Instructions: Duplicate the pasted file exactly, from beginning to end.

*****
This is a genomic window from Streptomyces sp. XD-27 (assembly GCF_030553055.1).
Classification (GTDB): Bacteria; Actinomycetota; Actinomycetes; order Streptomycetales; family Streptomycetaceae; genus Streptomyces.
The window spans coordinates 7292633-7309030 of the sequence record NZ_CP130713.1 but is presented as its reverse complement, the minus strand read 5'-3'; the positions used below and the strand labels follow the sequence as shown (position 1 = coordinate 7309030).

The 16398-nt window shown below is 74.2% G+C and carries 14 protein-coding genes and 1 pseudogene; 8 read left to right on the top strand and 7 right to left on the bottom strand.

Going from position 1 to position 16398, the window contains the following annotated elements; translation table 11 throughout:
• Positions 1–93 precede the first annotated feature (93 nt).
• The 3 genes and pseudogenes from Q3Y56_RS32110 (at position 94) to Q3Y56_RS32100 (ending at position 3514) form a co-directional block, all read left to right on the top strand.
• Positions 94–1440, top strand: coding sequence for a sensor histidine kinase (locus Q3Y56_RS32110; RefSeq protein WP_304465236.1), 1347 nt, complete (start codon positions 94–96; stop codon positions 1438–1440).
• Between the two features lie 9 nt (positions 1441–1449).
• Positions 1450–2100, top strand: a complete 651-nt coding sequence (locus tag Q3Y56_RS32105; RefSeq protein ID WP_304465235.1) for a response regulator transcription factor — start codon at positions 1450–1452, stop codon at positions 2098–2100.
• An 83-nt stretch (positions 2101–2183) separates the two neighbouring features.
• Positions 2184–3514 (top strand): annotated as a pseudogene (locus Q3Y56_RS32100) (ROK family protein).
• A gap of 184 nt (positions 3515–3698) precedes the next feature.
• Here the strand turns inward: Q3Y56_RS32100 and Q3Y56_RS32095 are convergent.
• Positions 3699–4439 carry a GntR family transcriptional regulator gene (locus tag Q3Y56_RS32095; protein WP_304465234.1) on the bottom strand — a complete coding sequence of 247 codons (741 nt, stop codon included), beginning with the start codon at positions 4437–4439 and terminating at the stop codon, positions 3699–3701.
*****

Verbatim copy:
This is a genomic window from Streptomyces sp. XD-27 (assembly GCF_030553055.1).
Classification (GTDB): Bacteria; Actinomycetota; Actinomycetes; order Streptomycetales; family Streptomycetaceae; genus Streptomyces.
The window spans coordinates 7292633-7309030 of the sequence record NZ_CP130713.1 but is presented as its reverse complement, the minus strand read 5'-3'; the positions used below and the strand labels follow the sequence as shown (position 1 = coordinate 7309030).

The 16398-nt window shown below is 74.2% G+C and carries 14 protein-coding genes and 1 pseudogene; 8 read left to right on the top strand and 7 right to left on the bottom strand.

Going from position 1 to position 16398, the window contains the following annotated elements; translation table 11 throughout:
• Positions 1–93 precede the first annotated feature (93 nt).
• The 3 genes and pseudogenes from Q3Y56_RS32110 (at position 94) to Q3Y56_RS32100 (ending at position 3514) form a co-directional block, all read left to right on the top strand.
• Positions 94–1440, top strand: coding sequence for a sensor histidine kinase (locus Q3Y56_RS32110; RefSeq protein WP_304465236.1), 1347 nt, complete (start codon positions 94–96; stop codon positions 1438–1440).
• Between the two features lie 9 nt (positions 1441–1449).
• Positions 1450–2100, top strand: a complete 651-nt coding sequence (locus tag Q3Y56_RS32105; RefSeq protein ID WP_304465235.1) for a response regulator transcription factor — start codon at positions 1450–1452, stop codon at positions 2098–2100.
• An 83-nt stretch (positions 2101–2183) separates the two neighbouring features.
• Positions 2184–3514 (top strand): annotated as a pseudogene (locus Q3Y56_RS32100) (ROK family protein).
• A gap of 184 nt (positions 3515–3698) precedes the next feature.
• Here the strand turns inward: Q3Y56_RS32100 and Q3Y56_RS32095 are convergent.
• Positions 3699–4439 carry a GntR family transcriptional regulator gene (locus tag Q3Y56_RS32095; protein WP_304465234.1) on the bottom strand — a complete coding sequence of 247 codons (741 nt, stop codon included), beginning with the start codon at positions 4437–4439 and terminating at the stop codon, positions 3699–3701.